tinfoQ

2021-02-05

Provide notes on how triple integrals defined in cylindrical and spherical coordinates and the reason to prefer one of these coordinate systems to working in rectangular coordinates.

Gennenzip

Skilled2021-02-06Added 96 answers

Cylindrical coordinates prefer represent a point P in space by ordered triples $(r,\theta ,\text{}z)$ in which
r and $\theta$ are polar coordinates for the vertical projection of P on the $xy=pla\ne ,$ with $r\text{}\ge \text{}0$ , and
x is the rectangular vertical coordinate.

The equations relating rectangular$(x,\text{}y,\text{}z)$ and cylindrical $(r,\theta ,\text{}z)$ coordinates are,

$x=r\mathrm{cos}\theta$

$y=r\mathrm{sin}\theta$

$z=z$

$r}^{2}={x}^{2}\text{}+\text{}{y}^{2$

$\mathrm{tan}\theta =\frac{y}{x}$

The spherical coordinates represent a point P in by ordered triples$(\rho ,\varphi ,\theta )$ in which,

$\rho$ is the distance from P to the origin $(\rho \text{}\ge \text{}0)$

.$\varphi$ is the angle $over\to \left\{OP\right\}$ makes with the positive z - axis $(0\text{}\le \text{}\varphi \text{}\le \text{}\pi )$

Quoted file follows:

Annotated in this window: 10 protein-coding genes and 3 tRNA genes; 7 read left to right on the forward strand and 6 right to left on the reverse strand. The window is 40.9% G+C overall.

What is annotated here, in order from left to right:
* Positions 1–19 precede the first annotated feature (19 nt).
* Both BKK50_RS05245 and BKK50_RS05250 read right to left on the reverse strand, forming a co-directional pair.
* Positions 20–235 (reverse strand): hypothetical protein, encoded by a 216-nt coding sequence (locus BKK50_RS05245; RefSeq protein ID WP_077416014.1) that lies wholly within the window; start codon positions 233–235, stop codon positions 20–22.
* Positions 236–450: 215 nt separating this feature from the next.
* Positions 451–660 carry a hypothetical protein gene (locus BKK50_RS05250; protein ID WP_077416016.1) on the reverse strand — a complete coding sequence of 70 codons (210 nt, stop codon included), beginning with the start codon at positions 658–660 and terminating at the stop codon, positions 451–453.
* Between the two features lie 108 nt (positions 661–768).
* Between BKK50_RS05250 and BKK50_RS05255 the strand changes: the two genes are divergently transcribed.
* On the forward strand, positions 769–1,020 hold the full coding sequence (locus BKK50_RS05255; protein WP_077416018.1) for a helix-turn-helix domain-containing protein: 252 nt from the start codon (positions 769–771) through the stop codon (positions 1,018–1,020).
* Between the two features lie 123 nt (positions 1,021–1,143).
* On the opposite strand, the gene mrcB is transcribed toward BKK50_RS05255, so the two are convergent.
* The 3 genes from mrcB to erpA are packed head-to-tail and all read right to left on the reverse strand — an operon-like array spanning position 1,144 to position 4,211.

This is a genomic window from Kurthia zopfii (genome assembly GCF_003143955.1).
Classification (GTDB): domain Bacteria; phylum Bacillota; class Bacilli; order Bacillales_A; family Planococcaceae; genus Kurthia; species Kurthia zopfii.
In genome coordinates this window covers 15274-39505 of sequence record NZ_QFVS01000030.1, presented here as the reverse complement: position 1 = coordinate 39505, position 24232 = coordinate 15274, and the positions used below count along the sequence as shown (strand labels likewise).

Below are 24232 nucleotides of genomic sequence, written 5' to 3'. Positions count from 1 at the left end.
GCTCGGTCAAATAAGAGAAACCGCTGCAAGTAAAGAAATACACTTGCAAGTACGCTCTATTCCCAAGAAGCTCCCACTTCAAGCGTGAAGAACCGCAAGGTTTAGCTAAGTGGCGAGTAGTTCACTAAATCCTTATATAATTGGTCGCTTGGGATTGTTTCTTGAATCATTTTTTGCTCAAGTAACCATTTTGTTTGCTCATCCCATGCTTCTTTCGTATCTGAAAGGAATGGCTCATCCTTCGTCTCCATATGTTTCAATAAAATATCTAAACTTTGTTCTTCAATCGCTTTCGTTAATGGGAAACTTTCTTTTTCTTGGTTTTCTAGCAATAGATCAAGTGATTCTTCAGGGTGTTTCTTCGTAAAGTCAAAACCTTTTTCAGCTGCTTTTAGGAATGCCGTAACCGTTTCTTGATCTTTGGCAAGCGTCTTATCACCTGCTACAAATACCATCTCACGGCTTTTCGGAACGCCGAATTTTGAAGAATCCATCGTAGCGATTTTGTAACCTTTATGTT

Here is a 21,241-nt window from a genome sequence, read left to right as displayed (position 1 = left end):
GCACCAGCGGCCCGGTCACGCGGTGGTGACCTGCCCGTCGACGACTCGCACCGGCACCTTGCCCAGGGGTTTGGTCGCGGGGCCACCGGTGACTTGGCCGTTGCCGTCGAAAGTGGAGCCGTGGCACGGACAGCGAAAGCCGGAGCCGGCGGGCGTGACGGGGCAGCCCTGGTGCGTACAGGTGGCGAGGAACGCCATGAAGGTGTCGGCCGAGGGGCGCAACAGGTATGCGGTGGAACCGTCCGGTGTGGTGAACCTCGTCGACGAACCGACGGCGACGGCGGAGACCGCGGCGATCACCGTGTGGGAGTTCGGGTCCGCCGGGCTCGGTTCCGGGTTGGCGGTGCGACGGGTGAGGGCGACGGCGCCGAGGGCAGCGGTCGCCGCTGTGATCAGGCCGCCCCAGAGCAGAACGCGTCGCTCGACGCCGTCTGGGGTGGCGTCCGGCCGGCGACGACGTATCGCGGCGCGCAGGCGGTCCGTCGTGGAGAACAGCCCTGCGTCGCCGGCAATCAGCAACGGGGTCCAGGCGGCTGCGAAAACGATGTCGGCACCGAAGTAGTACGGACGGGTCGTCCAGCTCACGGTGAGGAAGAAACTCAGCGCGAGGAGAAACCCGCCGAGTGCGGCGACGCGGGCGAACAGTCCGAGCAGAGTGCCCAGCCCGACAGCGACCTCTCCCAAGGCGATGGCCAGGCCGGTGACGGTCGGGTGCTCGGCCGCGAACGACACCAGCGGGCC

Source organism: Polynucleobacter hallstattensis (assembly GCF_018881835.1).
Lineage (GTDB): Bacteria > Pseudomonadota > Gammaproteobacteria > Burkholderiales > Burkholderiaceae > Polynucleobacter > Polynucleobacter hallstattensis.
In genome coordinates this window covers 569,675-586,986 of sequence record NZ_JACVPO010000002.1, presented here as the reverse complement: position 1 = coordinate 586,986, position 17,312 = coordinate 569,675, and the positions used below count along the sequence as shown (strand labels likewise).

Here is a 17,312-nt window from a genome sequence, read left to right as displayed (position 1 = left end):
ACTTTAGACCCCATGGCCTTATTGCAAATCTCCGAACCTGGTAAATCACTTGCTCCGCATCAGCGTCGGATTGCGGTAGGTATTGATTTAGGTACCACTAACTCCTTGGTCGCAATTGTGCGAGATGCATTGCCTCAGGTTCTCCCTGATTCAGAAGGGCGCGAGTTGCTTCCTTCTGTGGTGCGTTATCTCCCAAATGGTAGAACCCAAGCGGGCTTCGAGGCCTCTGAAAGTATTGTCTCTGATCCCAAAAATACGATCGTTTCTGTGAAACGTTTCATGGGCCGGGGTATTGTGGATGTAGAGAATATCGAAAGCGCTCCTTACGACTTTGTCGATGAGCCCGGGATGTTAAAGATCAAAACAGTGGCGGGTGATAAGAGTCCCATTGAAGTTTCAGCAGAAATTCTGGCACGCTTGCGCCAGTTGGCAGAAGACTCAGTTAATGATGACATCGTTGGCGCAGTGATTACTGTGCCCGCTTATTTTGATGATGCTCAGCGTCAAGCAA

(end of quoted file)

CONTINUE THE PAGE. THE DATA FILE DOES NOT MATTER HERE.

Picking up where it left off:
.$\theta$ is the angle from cylindrical coordinates.

The equations relating spherical coordinates to Cartesian and cylindrical coordinates are,

$r=\rho \mathrm{sin}\varphi$

$x=r\mathrm{cos}\theta =\rho \mathrm{sin}\varphi \mathrm{cos}\theta$

$z=\rho \mathrm{cos}\varphi$

$y=r\mathrm{sin}\theta =\rho \mathrm{sin}\varphi \mathrm{sin}\theta$

$\rho =\sqrt{{x}^{2}\text{}+\text{}{y}^{2}\text{}+\text{}{z}^{2}}=\sqrt{{r}^{2}\text{}+\text{}{z}^{2}}$

$\mathrm{tan}\theta =\frac{y}{x}$

Cylindrical coordinates are good for describing cylinders whose axes run along the z - axis and planes that either contain the z - axis or lie perpendicular to the z -axis.

Surfaces like these have equations of constant coordinate value.

The equations relating rectangular

The spherical coordinates represent a point P in by ordered triples

.

.

The equations relating spherical coordinates to Cartesian and cylindrical coordinates are,

Cylindrical coordinates are good for describing cylinders whose axes run along the z - axis and planes that either contain the z - axis or lie perpendicular to the z -axis.

Surfaces like these have equations of constant coordinate value.

An object moving in the xy-plane is acted on by a conservative force described by the potential energy function

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